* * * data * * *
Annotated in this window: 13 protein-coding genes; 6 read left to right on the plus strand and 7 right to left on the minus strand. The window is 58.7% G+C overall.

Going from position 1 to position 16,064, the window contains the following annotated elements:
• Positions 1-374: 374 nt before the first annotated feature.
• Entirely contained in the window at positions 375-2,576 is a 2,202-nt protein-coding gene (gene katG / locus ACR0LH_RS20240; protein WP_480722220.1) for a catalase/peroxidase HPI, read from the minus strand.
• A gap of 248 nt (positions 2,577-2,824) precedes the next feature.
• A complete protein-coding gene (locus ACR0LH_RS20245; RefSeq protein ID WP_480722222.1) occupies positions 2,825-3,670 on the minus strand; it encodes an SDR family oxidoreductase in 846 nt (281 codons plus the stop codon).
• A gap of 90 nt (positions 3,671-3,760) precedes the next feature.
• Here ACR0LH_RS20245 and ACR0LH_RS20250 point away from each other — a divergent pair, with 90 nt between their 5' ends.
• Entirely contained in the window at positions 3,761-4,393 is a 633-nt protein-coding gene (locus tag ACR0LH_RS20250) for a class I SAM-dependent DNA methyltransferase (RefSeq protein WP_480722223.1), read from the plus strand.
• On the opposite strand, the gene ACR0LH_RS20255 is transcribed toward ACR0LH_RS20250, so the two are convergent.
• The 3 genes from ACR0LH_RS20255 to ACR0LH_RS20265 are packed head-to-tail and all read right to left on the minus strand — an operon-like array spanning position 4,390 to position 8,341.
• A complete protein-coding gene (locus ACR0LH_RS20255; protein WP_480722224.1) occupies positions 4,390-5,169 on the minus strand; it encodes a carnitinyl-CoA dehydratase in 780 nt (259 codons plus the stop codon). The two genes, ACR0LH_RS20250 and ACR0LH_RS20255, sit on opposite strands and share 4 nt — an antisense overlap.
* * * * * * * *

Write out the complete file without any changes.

Annotated in this window: 13 protein-coding genes; 6 read left to right on the plus strand and 7 right to left on the minus strand. The window is 58.7% G+C overall.

Going from position 1 to position 16,064, the window contains the following annotated elements:
• Positions 1-374: 374 nt before the first annotated feature.
• Entirely contained in the window at positions 375-2,576 is a 2,202-nt protein-coding gene (gene katG / locus ACR0LH_RS20240; protein WP_480722220.1) for a catalase/peroxidase HPI, read from the minus strand.
• A gap of 248 nt (positions 2,577-2,824) precedes the next feature.
• A complete protein-coding gene (locus ACR0LH_RS20245; RefSeq protein ID WP_480722222.1) occupies positions 2,825-3,670 on the minus strand; it encodes an SDR family oxidoreductase in 846 nt (281 codons plus the stop codon).
• A gap of 90 nt (positions 3,671-3,760) precedes the next feature.
• Here ACR0LH_RS20245 and ACR0LH_RS20250 point away from each other — a divergent pair, with 90 nt between their 5' ends.
• Entirely contained in the window at positions 3,761-4,393 is a 633-nt protein-coding gene (locus tag ACR0LH_RS20250) for a class I SAM-dependent DNA methyltransferase (RefSeq protein WP_480722223.1), read from the plus strand.
• On the opposite strand, the gene ACR0LH_RS20255 is transcribed toward ACR0LH_RS20250, so the two are convergent.
• The 3 genes from ACR0LH_RS20255 to ACR0LH_RS20265 are packed head-to-tail and all read right to left on the minus strand — an operon-like array spanning position 4,390 to position 8,341.
• A complete protein-coding gene (locus ACR0LH_RS20255; protein WP_480722224.1) occupies positions 4,390-5,169 on the minus strand; it encodes a carnitinyl-CoA dehydratase in 780 nt (259 codons plus the stop codon). The two genes, ACR0LH_RS20250 and ACR0LH_RS20255, sit on opposite strands and share 4 nt — an antisense overlap.